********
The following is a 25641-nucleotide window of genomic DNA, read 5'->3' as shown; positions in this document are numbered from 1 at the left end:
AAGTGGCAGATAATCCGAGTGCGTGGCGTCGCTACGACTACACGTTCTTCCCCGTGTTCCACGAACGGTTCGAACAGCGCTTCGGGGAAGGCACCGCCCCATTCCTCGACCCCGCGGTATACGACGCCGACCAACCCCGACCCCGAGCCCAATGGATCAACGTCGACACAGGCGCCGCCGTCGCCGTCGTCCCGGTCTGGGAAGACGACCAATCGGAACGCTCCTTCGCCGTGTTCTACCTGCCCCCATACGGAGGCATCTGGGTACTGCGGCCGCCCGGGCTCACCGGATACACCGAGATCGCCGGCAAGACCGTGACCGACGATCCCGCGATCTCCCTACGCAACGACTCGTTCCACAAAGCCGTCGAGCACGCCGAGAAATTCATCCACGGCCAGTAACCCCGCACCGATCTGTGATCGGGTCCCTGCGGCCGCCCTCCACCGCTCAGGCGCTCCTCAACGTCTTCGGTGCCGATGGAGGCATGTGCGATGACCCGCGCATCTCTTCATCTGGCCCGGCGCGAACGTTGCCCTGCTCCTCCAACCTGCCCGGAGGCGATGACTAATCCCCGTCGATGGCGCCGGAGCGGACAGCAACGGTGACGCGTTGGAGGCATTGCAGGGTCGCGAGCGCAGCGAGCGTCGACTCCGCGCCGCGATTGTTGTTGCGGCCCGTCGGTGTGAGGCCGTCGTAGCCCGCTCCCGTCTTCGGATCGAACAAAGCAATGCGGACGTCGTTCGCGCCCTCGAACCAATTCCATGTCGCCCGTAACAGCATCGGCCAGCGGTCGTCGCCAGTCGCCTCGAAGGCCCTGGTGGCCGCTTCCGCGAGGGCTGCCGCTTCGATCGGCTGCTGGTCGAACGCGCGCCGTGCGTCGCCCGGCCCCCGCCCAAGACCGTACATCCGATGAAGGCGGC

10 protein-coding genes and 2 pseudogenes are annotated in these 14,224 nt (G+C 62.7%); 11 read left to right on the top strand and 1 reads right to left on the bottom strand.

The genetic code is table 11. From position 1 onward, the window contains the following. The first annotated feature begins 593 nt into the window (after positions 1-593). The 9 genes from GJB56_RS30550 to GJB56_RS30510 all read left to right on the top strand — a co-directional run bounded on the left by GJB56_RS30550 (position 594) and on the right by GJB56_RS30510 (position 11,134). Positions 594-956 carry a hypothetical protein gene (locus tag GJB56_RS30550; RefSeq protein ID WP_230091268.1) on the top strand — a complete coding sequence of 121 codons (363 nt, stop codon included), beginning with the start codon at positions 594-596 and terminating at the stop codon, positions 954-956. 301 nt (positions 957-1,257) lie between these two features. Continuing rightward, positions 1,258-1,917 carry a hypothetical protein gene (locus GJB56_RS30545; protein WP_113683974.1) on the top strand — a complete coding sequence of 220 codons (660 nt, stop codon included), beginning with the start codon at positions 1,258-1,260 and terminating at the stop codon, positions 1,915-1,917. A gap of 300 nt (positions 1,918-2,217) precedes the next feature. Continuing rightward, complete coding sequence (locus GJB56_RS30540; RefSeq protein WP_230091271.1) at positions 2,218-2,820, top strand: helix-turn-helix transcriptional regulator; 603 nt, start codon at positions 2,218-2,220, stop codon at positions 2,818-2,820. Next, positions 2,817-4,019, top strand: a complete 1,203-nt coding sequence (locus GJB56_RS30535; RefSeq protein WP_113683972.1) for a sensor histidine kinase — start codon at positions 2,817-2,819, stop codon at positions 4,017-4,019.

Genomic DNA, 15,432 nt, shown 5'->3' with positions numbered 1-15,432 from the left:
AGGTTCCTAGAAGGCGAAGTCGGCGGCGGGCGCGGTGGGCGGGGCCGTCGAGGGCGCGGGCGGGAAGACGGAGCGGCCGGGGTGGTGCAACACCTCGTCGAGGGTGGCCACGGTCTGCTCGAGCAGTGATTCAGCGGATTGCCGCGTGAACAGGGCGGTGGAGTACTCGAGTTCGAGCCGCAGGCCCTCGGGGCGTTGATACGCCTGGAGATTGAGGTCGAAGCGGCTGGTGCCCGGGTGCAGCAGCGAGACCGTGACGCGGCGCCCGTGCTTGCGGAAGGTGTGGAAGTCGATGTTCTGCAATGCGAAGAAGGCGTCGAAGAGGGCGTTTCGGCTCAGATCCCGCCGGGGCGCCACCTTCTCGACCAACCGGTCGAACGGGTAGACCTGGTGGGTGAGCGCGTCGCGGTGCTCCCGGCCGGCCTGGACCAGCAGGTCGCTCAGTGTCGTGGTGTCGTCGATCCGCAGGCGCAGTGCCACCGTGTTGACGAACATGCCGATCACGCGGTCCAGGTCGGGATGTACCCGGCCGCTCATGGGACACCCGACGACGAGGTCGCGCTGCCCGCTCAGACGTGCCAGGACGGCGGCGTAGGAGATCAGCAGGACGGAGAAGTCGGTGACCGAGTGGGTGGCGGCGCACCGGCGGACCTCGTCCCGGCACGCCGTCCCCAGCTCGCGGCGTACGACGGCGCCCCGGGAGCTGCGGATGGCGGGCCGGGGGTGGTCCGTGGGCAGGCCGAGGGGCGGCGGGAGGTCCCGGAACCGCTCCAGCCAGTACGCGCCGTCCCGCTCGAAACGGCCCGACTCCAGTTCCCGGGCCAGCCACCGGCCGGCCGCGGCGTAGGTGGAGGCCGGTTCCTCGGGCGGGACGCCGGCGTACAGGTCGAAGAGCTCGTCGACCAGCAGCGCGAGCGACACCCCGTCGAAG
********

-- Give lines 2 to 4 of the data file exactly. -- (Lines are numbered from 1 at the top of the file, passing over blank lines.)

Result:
AAGTGGCAGATAATCCGAGTGCGTGGCGTCGCTACGACTACACGTTCTTCCCCGTGTTCCACGAACGGTTCGAACAGCGCTTCGGGGAAGGCACCGCCCCATTCCTCGACCCCGCGGTATACGACGCCGACCAACCCCGACCCCGAGCCCAATGGATCAACGTCGACACAGGCGCCGCCGTCGCCGTCGTCCCGGTCTGGGAAGACGACCAATCGGAACGCTCCTTCGCCGTGTTCTACCTGCCCCCATACGGAGGCATCTGGGTACTGCGGCCGCCCGGGCTCACCGGATACACCGAGATCGCCGGCAAGACCGTGACCGACGATCCCGCGATCTCCCTACGCAACGACTCGTTCCACAAAGCCGTCGAGCACGCCGAGAAATTCATCCACGGCCAGTAACCCCGCACCGATCTGTGATCGGGTCCCTGCGGCCGCCCTCCACCGCTCAGGCGCTCCTCAACGTCTTCGGTGCCGATGGAGGCATGTGCGATGACCCGCGCATCTCTTCATCTGGCCCGGCGCGAACGTTGCCCTGCTCCTCCAACCTGCCCGGAGGCGATGACTAATCCCCGTCGATGGCGCCGGAGCGGACAGCAACGGTGACGCGTTGGAGGCATTGCAGGGTCGCGAGCGCAGCGAGCGTCGACTCCGCGCCGCGATTGTTGTTGCGGCCCGTCGGTGTGAGGCCGTCGTAGCCCGCTCCCGTCTTCGGATCGAACAAAGCAATGCGGACGTCGTTCGCGCCCTCGAACCAATTCCATGTCGCCCGTAACAGCATCGGCCAGCGGTCGTCGCCAGTCGCCTCGAAGGCCCTGGTGGCCGCTTCCGCGAGGGCTGCCGCTTCGATCGGCTGCTGGTCGAACGCGCGCCGTGCGTCGCCCGGCCCCCGCCCAAGACCGTACATCCGATGAAGGCGGC

10 protein-coding genes and 2 pseudogenes are annotated in these 14,224 nt (G+C 62.7%); 11 read left to right on the top strand and 1 reads right to left on the bottom strand.

The genetic code is table 11. From position 1 onward, the window contains the following. The first annotated feature begins 593 nt into the window (after positions 1-593). The 9 genes from GJB56_RS30550 to GJB56_RS30510 all read left to right on the top strand — a co-directional run bounded on the left by GJB56_RS30550 (position 594) and on the right by GJB56_RS30510 (position 11,134). Positions 594-956 carry a hypothetical protein gene (locus tag GJB56_RS30550; RefSeq protein ID WP_230091268.1) on the top strand — a complete coding sequence of 121 codons (363 nt, stop codon included), beginning with the start codon at positions 594-596 and terminating at the stop codon, positions 954-956. 301 nt (positions 957-1,257) lie between these two features. Continuing rightward, positions 1,258-1,917 carry a hypothetical protein gene (locus GJB56_RS30545; protein WP_113683974.1) on the top strand — a complete coding sequence of 220 codons (660 nt, stop codon included), beginning with the start codon at positions 1,258-1,260 and terminating at the stop codon, positions 1,915-1,917. A gap of 300 nt (positions 1,918-2,217) precedes the next feature. Continuing rightward, complete coding sequence (locus GJB56_RS30540; RefSeq protein WP_230091271.1) at positions 2,218-2,820, top strand: helix-turn-helix transcriptional regulator; 603 nt, start codon at positions 2,218-2,220, stop codon at positions 2,818-2,820. Next, positions 2,817-4,019, top strand: a complete 1,203-nt coding sequence (locus GJB56_RS30535; RefSeq protein WP_113683972.1) for a sensor histidine kinase — start codon at positions 2,817-2,819, stop codon at positions 4,017-4,019.